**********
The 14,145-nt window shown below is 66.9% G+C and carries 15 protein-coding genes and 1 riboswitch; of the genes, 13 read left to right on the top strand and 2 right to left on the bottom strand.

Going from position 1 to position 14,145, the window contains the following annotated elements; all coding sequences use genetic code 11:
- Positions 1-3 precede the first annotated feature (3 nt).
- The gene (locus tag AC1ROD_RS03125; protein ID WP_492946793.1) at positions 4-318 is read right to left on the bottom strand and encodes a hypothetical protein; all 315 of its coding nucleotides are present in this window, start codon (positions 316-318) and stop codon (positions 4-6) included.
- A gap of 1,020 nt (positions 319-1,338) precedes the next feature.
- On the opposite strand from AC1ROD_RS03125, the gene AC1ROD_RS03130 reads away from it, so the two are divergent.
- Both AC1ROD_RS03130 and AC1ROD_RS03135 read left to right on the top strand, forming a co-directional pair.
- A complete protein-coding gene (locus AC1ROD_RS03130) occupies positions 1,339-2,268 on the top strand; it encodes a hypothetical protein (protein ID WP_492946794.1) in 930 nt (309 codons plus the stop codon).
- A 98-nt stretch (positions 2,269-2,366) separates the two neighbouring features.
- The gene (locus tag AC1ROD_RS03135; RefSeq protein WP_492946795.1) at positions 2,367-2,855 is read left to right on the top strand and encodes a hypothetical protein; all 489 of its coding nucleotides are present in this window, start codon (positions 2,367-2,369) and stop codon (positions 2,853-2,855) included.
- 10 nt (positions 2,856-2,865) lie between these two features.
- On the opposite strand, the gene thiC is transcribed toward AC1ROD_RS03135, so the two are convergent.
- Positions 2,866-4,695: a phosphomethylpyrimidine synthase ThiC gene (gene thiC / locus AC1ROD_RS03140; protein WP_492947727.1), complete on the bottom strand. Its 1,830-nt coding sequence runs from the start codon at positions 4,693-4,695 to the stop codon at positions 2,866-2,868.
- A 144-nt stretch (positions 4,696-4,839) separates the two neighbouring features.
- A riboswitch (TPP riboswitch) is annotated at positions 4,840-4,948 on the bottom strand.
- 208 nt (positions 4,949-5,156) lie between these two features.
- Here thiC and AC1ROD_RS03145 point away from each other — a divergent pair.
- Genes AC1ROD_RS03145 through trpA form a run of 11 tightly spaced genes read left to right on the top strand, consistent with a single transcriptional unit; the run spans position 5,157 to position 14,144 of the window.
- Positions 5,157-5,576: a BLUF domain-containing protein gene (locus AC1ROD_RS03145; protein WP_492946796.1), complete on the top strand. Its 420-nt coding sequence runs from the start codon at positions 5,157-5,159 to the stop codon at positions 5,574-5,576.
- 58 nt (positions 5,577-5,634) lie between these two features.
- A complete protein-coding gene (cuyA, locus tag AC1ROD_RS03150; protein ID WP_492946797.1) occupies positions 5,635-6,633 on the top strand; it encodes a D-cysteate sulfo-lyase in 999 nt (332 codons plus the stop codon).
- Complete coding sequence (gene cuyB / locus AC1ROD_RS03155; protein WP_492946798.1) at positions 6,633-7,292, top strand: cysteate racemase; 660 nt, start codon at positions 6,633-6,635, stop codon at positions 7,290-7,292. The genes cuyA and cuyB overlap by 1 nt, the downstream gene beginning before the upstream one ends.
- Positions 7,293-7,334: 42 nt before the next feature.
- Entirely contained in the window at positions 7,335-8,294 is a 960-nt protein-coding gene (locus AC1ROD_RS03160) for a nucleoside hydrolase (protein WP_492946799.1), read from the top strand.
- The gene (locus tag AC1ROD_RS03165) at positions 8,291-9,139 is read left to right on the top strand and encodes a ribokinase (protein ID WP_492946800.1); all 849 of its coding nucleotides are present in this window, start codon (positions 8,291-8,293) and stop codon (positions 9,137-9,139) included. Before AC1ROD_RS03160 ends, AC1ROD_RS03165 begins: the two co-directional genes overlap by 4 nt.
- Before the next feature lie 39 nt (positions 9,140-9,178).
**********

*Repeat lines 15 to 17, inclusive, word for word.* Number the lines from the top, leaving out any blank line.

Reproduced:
- A riboswitch (TPP riboswitch) is annotated at positions 4,840-4,948 on the bottom strand.
- 208 nt (positions 4,949-5,156) lie between these two features.
- Here thiC and AC1ROD_RS03145 point away from each other — a divergent pair.